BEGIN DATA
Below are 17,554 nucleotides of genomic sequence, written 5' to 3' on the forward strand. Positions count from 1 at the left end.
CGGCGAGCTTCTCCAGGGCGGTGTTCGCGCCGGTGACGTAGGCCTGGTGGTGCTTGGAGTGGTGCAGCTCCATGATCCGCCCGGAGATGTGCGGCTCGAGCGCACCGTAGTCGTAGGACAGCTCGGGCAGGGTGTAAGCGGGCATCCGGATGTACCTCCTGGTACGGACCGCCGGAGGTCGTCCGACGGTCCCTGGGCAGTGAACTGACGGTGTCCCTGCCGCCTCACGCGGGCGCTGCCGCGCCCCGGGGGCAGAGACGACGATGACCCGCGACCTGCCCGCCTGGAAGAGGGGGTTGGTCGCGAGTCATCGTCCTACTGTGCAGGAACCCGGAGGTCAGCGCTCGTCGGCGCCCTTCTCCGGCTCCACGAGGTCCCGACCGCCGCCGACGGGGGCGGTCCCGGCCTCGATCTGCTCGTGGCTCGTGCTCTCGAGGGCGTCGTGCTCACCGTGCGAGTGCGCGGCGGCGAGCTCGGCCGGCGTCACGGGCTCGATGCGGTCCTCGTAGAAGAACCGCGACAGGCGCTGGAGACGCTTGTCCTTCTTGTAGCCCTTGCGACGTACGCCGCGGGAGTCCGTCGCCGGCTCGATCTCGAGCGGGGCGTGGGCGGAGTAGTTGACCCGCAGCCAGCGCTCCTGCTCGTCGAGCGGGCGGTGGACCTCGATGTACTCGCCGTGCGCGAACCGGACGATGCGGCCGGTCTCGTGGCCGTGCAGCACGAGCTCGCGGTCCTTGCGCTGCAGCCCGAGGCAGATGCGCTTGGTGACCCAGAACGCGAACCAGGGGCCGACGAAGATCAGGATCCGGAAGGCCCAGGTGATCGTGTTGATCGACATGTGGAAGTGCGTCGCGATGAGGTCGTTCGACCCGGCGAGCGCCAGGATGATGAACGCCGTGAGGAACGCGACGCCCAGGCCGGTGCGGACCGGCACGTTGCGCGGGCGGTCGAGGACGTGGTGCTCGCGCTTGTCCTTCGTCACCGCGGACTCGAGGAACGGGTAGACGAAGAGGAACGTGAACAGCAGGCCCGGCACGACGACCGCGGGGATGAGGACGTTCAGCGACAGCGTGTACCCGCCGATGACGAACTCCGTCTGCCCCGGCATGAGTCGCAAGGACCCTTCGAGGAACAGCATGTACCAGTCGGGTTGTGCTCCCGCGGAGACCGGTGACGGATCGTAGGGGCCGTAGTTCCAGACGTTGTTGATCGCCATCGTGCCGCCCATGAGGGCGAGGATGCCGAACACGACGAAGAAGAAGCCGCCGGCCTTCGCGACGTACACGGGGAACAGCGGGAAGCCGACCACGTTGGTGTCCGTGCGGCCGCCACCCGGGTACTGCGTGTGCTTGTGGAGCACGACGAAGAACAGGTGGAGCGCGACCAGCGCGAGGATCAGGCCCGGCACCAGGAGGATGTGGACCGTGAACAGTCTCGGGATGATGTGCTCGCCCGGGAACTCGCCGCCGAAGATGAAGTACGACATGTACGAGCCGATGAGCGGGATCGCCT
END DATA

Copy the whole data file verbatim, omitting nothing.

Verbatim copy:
Below are 17,554 nucleotides of genomic sequence, written 5' to 3' on the forward strand. Positions count from 1 at the left end.
CGGCGAGCTTCTCCAGGGCGGTGTTCGCGCCGGTGACGTAGGCCTGGTGGTGCTTGGAGTGGTGCAGCTCCATGATCCGCCCGGAGATGTGCGGCTCGAGCGCACCGTAGTCGTAGGACAGCTCGGGCAGGGTGTAAGCGGGCATCCGGATGTACCTCCTGGTACGGACCGCCGGAGGTCGTCCGACGGTCCCTGGGCAGTGAACTGACGGTGTCCCTGCCGCCTCACGCGGGCGCTGCCGCGCCCCGGGGGCAGAGACGACGATGACCCGCGACCTGCCCGCCTGGAAGAGGGGGTTGGTCGCGAGTCATCGTCCTACTGTGCAGGAACCCGGAGGTCAGCGCTCGTCGGCGCCCTTCTCCGGCTCCACGAGGTCCCGACCGCCGCCGACGGGGGCGGTCCCGGCCTCGATCTGCTCGTGGCTCGTGCTCTCGAGGGCGTCGTGCTCACCGTGCGAGTGCGCGGCGGCGAGCTCGGCCGGCGTCACGGGCTCGATGCGGTCCTCGTAGAAGAACCGCGACAGGCGCTGGAGACGCTTGTCCTTCTTGTAGCCCTTGCGACGTACGCCGCGGGAGTCCGTCGCCGGCTCGATCTCGAGCGGGGCGTGGGCGGAGTAGTTGACCCGCAGCCAGCGCTCCTGCTCGTCGAGCGGGCGGTGGACCTCGATGTACTCGCCGTGCGCGAACCGGACGATGCGGCCGGTCTCGTGGCCGTGCAGCACGAGCTCGCGGTCCTTGCGCTGCAGCCCGAGGCAGATGCGCTTGGTGACCCAGAACGCGAACCAGGGGCCGACGAAGATCAGGATCCGGAAGGCCCAGGTGATCGTGTTGATCGACATGTGGAAGTGCGTCGCGATGAGGTCGTTCGACCCGGCGAGCGCCAGGATGATGAACGCCGTGAGGAACGCGACGCCCAGGCCGGTGCGGACCGGCACGTTGCGCGGGCGGTCGAGGACGTGGTGCTCGCGCTTGTCCTTCGTCACCGCGGACTCGAGGAACGGGTAGACGAAGAGGAACGTGAACAGCAGGCCCGGCACGACGACCGCGGGGATGAGGACGTTCAGCGACAGCGTGTACCCGCCGATGACGAACTCCGTCTGCCCCGGCATGAGTCGCAAGGACCCTTCGAGGAACAGCATGTACCAGTCGGGTTGTGCTCCCGCGGAGACCGGTGACGGATCGTAGGGGCCGTAGTTCCAGACGTTGTTGATCGCCATCGTGCCGCCCATGAGGGCGAGGATGCCGAACACGACGAAGAAGAAGCCGCCGGCCTTCGCGACGTACACGGGGAACAGCGGGAAGCCGACCACGTTGGTGTCCGTGCGGCCGCCACCCGGGTACTGCGTGTGCTTGTGGAGCACGACGAAGAACAGGTGGAGCGCGACCAGCGCGAGGATCAGGCCCGGCACCAGGAGGATGTGGACCGTGAACAGTCTCGGGATGATGTGCTCGCCCGGGAACTCGCCGCCGAAGATGAAGTACGACATGTACGAGCCGATGAGCGGGATCGCCT